Six months ago I poured my heart out to a friend via email:
Because you are also an adoptive Mama, I think you’ll understand that I find myself very much at a loss to remember why God called us to do this in the first place. I know the “right” answers: that He loves children. That we are adopted and so we do the same. That justice for the least of these is so crucial to the Kingdom. But truthfully, I can’t quite remember my own heart answers.
Why did I want to partner with God in adoption?
Did I really know what I was getting into?
Why doesn’t God heal all of JM’s body, instead of just in part?
I want very much to keep the idealistic mentality that God really does redeem the stories of kiddos like mine, but sometimes even down to my very core I am wrestling with the question, “Is God actually good toward my son? Toward our family?”
Of course, even having these questions at all feels like a terrible betrayal of the faith I’ve held all my life. That’s where much of the depression comes from. I have not yet found God’s continued delight in me even as I question whether or not He’s the God I thought He was. I don’t think He’s afraid of our rants and raves and questions and accusations. As I’ve been living and breathing the words of many of the Psalms I keep thinking, “God let David rail against him too and didn’t strike him dead for blasphemy…” But this is a life-altering journey for me just as much as it is for my little boy. I chuckle at my naivety all the time. I really didn’t know that God would use my son’s adoption to unravel me.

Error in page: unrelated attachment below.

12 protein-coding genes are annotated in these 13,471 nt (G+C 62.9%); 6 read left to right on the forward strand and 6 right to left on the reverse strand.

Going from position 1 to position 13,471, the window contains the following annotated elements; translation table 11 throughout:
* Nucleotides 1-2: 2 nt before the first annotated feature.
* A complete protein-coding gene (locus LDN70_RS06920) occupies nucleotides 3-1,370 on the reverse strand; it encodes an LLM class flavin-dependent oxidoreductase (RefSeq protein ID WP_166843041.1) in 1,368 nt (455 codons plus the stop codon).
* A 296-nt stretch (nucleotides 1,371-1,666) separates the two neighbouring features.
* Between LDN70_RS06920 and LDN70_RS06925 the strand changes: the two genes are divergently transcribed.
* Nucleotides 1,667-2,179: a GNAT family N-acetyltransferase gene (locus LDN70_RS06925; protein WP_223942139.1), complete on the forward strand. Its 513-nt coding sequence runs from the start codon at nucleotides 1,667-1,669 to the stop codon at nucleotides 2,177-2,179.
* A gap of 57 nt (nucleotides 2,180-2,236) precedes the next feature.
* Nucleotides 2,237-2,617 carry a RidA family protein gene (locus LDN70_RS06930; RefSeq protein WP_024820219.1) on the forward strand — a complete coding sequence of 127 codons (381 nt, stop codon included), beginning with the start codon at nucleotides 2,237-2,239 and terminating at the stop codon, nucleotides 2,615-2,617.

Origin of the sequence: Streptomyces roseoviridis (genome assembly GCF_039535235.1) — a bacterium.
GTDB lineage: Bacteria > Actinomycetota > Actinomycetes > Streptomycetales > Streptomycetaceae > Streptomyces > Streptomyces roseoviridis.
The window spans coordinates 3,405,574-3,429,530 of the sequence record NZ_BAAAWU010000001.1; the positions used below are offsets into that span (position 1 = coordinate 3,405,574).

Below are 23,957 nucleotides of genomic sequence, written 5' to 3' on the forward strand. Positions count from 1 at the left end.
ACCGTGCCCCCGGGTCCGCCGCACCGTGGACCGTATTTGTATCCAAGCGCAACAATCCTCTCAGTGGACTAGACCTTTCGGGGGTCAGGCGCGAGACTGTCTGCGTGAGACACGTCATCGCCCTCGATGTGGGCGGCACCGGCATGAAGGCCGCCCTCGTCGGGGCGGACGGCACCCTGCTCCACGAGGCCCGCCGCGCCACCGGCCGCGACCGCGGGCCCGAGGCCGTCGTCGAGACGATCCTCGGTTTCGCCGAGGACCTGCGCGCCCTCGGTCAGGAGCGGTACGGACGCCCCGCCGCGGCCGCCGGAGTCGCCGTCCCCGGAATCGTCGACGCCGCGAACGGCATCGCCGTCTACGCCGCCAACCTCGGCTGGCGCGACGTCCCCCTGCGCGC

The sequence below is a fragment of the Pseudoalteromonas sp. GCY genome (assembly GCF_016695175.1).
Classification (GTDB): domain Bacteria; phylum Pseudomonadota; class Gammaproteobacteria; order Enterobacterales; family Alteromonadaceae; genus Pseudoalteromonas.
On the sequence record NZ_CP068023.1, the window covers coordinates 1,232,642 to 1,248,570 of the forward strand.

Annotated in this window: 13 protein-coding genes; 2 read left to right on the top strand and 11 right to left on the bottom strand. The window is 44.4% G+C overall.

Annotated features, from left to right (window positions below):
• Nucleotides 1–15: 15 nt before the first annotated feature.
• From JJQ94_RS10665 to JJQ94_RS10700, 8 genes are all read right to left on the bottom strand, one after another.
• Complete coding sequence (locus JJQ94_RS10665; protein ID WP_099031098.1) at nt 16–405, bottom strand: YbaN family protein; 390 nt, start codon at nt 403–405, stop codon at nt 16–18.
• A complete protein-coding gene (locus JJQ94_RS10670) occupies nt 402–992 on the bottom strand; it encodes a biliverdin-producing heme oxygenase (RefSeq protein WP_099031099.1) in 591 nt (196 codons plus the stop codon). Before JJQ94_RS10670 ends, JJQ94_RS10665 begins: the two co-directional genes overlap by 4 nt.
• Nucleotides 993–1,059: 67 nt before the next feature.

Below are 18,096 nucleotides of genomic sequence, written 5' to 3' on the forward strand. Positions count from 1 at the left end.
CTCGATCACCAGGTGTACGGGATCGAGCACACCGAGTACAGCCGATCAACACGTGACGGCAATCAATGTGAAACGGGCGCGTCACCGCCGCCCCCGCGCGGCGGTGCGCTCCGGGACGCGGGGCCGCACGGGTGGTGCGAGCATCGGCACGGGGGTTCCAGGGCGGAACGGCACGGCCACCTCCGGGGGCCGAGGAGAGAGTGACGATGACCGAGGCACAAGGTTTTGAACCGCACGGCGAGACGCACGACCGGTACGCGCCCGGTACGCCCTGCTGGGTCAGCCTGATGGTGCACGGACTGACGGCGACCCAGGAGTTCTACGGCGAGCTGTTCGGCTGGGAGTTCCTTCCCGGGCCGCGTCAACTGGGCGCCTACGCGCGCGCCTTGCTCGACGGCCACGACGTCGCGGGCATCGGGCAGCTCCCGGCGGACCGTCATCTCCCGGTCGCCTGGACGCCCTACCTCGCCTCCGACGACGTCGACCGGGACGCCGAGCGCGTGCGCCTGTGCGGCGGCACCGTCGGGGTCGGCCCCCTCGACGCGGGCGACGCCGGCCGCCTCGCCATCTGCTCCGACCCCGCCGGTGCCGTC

I just read a verse in Hosea this morning that I find is my question and prayer: “For He has torn, but He will heal us.”
Does He still heal our kids, dear friend? Does He still heal us too? Or is it possible to be failing so miserable at being an adoptive Mom that I’ve ruined the possibility of healing for my son and for me?
There is a playlist of songs on my iPod that I listened to frequently as we prepared to make JM a member of our family. I’d listen to it in the car as I drove, looking into the backseat and picturing my boy finally there, swinging his legs and singing along to the radio with me. I’d listen to it through headphones, facedown on the couch sobbing because every minute felt like an eternity before I could tell him, “Hi, I’m Mami.” I listened to it when I couldn’t sleep, as I prayed a mother’s prayer of protection over my boy as he woke up thousands of miles away from me in a different time zone.
These songs have weathered many storms in my journey toward motherhood.
I haven’t gone back to that playlist recently, although some of the songs filter through every now and again when we’re just listening to our music on shuffle. But this morning as I worked, I intentionally chose that list. Knowing the order of the songs, knowing what songs would come up. I picked it and prayed that God would show me something new in the familiar refrains.
He didn’t disappoint.
There is a song by Sara Groves called “It’s True.”
I listened to it, as I have hundreds of times, and felt a comforting thrill in my soul as I listened to the words,
“It’s true, a God who came down to find you.”
“It’s true, angels sing through the night ‘Hallelujah!’”